The Hambantota Proposed Wild Elephants Management Reserve built for wild elephants by now has become a prey for the forest-firers, due to the fact that it is only reserved for name boards.
Accordingly, it is visible that in and around the area of Hambantota Mattala Kadawara Reserve, belonged to the Department of Forest Conservation, reserved for the Hambantota Proposed Wild Elephants Management Reserve, have been uncovered and burnt for over 500 acres illegally by some group of people, as a result of not properly being investigated by the authorities.
As a result huge trees, including Palmyra trees more than 100 years old and Halmilla trees, can be seen burnt down to the ground. It is surprising that the authorities have not come to attention, until the forest reserves belonged to the Department of Forest Conservation being destroyed, for many days.
It is this apocalypse of the natural heritages of wild elephants that heavily causes the long prevailed human-elephant conflict in Hambantota district.
However, for the authorities absenting from taking immediate actions to prevent these destructions, wild elephants moving into grounds of Hambantota which previously were not consistent with wild elephants has now been of occurrence. Accordingly, the human-elephant conflict, in places which was not previously existed, will continue to prevail.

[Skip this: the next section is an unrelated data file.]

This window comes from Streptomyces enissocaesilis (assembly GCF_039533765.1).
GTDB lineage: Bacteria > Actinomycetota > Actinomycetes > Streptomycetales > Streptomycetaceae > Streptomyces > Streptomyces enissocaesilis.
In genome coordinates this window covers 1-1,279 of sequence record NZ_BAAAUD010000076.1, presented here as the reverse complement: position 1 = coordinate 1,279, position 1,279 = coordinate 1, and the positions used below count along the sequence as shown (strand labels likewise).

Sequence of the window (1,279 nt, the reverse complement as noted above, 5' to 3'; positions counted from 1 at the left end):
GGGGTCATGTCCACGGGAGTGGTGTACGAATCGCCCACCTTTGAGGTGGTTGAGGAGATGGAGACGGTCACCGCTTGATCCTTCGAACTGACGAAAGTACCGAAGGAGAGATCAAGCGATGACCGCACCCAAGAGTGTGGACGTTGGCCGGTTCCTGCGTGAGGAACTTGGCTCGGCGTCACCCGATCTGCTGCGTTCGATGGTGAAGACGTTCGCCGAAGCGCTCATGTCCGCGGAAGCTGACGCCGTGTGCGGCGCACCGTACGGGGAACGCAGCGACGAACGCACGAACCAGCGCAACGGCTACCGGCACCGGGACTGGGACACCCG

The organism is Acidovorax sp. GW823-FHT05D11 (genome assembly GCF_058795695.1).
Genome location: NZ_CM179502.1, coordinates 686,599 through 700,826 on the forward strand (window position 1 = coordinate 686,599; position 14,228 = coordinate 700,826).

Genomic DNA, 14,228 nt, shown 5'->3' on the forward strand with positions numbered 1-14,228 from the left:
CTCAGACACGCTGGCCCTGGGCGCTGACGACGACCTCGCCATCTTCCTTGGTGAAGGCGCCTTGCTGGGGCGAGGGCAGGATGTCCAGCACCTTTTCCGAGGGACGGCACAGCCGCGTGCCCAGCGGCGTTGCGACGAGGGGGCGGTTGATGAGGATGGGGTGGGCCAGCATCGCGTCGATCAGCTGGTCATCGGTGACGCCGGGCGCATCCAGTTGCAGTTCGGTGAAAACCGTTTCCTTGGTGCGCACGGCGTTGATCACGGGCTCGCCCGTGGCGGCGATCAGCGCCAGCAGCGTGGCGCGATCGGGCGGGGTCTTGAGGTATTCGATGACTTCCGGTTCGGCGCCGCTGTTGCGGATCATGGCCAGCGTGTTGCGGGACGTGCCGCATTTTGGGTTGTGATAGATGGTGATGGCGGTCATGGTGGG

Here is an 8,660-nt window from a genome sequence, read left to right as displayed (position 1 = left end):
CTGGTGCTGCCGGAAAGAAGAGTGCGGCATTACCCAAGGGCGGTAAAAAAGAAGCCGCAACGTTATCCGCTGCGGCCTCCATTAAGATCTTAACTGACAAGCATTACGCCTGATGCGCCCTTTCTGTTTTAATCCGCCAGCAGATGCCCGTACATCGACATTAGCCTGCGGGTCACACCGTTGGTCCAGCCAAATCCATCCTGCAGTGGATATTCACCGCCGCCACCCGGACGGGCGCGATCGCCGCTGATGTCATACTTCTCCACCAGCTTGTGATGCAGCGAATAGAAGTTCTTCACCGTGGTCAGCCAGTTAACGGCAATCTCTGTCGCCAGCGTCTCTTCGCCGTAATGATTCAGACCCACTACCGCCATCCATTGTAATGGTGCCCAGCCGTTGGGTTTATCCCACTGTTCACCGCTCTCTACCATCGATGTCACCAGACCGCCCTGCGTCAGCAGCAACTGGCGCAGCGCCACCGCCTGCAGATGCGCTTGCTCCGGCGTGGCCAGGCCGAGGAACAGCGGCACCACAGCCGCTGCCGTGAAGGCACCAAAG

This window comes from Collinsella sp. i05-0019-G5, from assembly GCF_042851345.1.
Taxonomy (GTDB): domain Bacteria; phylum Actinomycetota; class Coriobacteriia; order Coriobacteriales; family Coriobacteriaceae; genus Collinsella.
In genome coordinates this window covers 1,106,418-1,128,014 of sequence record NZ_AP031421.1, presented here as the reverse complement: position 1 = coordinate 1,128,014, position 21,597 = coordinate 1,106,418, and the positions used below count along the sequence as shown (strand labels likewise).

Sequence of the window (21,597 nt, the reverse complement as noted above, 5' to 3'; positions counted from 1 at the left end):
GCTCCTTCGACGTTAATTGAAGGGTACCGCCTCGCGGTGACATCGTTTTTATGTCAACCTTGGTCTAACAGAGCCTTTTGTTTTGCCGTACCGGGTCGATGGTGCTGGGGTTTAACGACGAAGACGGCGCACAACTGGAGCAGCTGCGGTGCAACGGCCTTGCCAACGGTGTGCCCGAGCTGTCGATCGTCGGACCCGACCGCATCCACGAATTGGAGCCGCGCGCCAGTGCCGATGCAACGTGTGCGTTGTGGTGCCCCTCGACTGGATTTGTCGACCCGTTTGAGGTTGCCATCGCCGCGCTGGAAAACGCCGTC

While the human-elephant conflict is prevailing severely day by day, as a result of forest firing for development purposes and illegally, the damage wild elephants cause to humans as well as their crops can also be observed increased day by day within the areas.
In the meantime, so far around three human lives and many other properties and crops have been lost during the year as a result of wild elephants frequently raiding and attacking into the villages in Hambantota district.
“Because people themselves uncover and destroy these reserves, wild elephants raid into the villages, and instead of pointing finger at the Wildlife Officers, the duty and responsibility to protect the natural heritage of these wild elephants should also be carried out by the people”, said by Mr. J.A.P. Wijaya Kumara, the Site Security Officer of Hambantota Wildlife Office.
According to the gazette announcement of 772/22, dated into June 24 1993, stated in the amended National Environmental Act of 1980 under No. 47, prior to uncovering a forest of above 2.5 acres, even for a development project, a formal written environmental permission under Environment Impact Assessment Process should be obtained.
Nevertheless, these uncovering of the forests in areas including the Mattala Kadawara Reserve belonged to the Department of Forest Conservation at the Hambantota Proposed Wild Elephants Management Reserve violate the above act, and for legal procedures are not properly being undertaken, the reserve has already become a prey to the forest-firers.
The reports published about the Environment Impact Assessments prior to the development of Hambantota Port and the Airport clearly state that the elephants likely to be displaced with these development projects shall be conserved, and in order Hambantota Wild Elephants Management Reserve should be published.